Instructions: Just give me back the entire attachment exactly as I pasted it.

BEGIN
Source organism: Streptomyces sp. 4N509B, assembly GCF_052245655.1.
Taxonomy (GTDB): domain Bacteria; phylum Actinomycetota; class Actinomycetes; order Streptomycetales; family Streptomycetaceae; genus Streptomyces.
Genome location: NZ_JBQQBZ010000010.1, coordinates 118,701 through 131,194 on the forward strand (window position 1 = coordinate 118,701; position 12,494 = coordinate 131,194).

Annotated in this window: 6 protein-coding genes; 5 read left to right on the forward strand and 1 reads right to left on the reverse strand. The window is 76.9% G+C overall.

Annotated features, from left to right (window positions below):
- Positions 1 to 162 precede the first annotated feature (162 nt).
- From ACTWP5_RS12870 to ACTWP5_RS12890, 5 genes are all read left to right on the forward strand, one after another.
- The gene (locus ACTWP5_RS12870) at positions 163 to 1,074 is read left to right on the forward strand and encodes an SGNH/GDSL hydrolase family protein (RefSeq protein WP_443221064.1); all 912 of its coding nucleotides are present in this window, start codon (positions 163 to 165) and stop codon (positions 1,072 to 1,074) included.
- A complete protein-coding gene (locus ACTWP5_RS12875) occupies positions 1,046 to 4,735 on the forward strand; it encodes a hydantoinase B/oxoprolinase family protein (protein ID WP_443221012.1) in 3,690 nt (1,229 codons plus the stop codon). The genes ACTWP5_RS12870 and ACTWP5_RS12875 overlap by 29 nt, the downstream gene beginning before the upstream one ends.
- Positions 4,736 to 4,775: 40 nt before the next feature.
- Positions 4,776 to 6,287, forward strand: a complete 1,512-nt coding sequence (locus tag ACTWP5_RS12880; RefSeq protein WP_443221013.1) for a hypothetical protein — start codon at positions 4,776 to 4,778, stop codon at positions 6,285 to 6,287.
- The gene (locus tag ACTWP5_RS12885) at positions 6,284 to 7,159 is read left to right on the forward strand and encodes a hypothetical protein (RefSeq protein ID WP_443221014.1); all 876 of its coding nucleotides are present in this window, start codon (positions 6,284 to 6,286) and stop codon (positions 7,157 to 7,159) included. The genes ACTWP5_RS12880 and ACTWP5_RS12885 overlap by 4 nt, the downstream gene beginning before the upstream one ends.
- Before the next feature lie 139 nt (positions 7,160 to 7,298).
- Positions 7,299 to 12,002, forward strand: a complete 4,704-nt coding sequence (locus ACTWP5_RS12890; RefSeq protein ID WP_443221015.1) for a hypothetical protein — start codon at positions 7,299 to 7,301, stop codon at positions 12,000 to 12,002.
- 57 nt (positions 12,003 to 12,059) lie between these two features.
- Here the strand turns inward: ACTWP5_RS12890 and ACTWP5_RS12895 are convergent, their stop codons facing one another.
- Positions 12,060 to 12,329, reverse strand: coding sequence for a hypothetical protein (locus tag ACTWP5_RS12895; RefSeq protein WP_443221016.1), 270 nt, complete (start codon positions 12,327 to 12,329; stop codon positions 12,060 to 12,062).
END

Source organism: Streptomyces sp. 4N509B, assembly GCF_052245655.1.
Taxonomy (GTDB): domain Bacteria; phylum Actinomycetota; class Actinomycetes; order Streptomycetales; family Streptomycetaceae; genus Streptomyces.
Genome location: NZ_JBQQBZ010000010.1, coordinates 118,701 through 131,194 on the forward strand (window position 1 = coordinate 118,701; position 12,494 = coordinate 131,194).

Annotated in this window: 6 protein-coding genes; 5 read left to right on the forward strand and 1 reads right to left on the reverse strand. The window is 76.9% G+C overall.

Annotated features, from left to right (window positions below):
- Positions 1 to 162 precede the first annotated feature (162 nt).
- From ACTWP5_RS12870 to ACTWP5_RS12890, 5 genes are all read left to right on the forward strand, one after another.
- The gene (locus ACTWP5_RS12870) at positions 163 to 1,074 is read left to right on the forward strand and encodes an SGNH/GDSL hydrolase family protein (RefSeq protein WP_443221064.1); all 912 of its coding nucleotides are present in this window, start codon (positions 163 to 165) and stop codon (positions 1,072 to 1,074) included.
- A complete protein-coding gene (locus ACTWP5_RS12875) occupies positions 1,046 to 4,735 on the forward strand; it encodes a hydantoinase B/oxoprolinase family protein (protein ID WP_443221012.1) in 3,690 nt (1,229 codons plus the stop codon). The genes ACTWP5_RS12870 and ACTWP5_RS12875 overlap by 29 nt, the downstream gene beginning before the upstream one ends.
- Positions 4,736 to 4,775: 40 nt before the next feature.
- Positions 4,776 to 6,287, forward strand: a complete 1,512-nt coding sequence (locus tag ACTWP5_RS12880; RefSeq protein WP_443221013.1) for a hypothetical protein — start codon at positions 4,776 to 4,778, stop codon at positions 6,285 to 6,287.
- The gene (locus tag ACTWP5_RS12885) at positions 6,284 to 7,159 is read left to right on the forward strand and encodes a hypothetical protein (RefSeq protein ID WP_443221014.1); all 876 of its coding nucleotides are present in this window, start codon (positions 6,284 to 6,286) and stop codon (positions 7,157 to 7,159) included. The genes ACTWP5_RS12880 and ACTWP5_RS12885 overlap by 4 nt, the downstream gene beginning before the upstream one ends.
- Before the next feature lie 139 nt (positions 7,160 to 7,298).
- Positions 7,299 to 12,002, forward strand: a complete 4,704-nt coding sequence (locus ACTWP5_RS12890; RefSeq protein ID WP_443221015.1) for a hypothetical protein — start codon at positions 7,299 to 7,301, stop codon at positions 12,000 to 12,002.
- 57 nt (positions 12,003 to 12,059) lie between these two features.
- Here the strand turns inward: ACTWP5_RS12890 and ACTWP5_RS12895 are convergent, their stop codons facing one another.
- Positions 12,060 to 12,329, reverse strand: coding sequence for a hypothetical protein (locus tag ACTWP5_RS12895; RefSeq protein WP_443221016.1), 270 nt, complete (start codon positions 12,327 to 12,329; stop codon positions 12,060 to 12,062).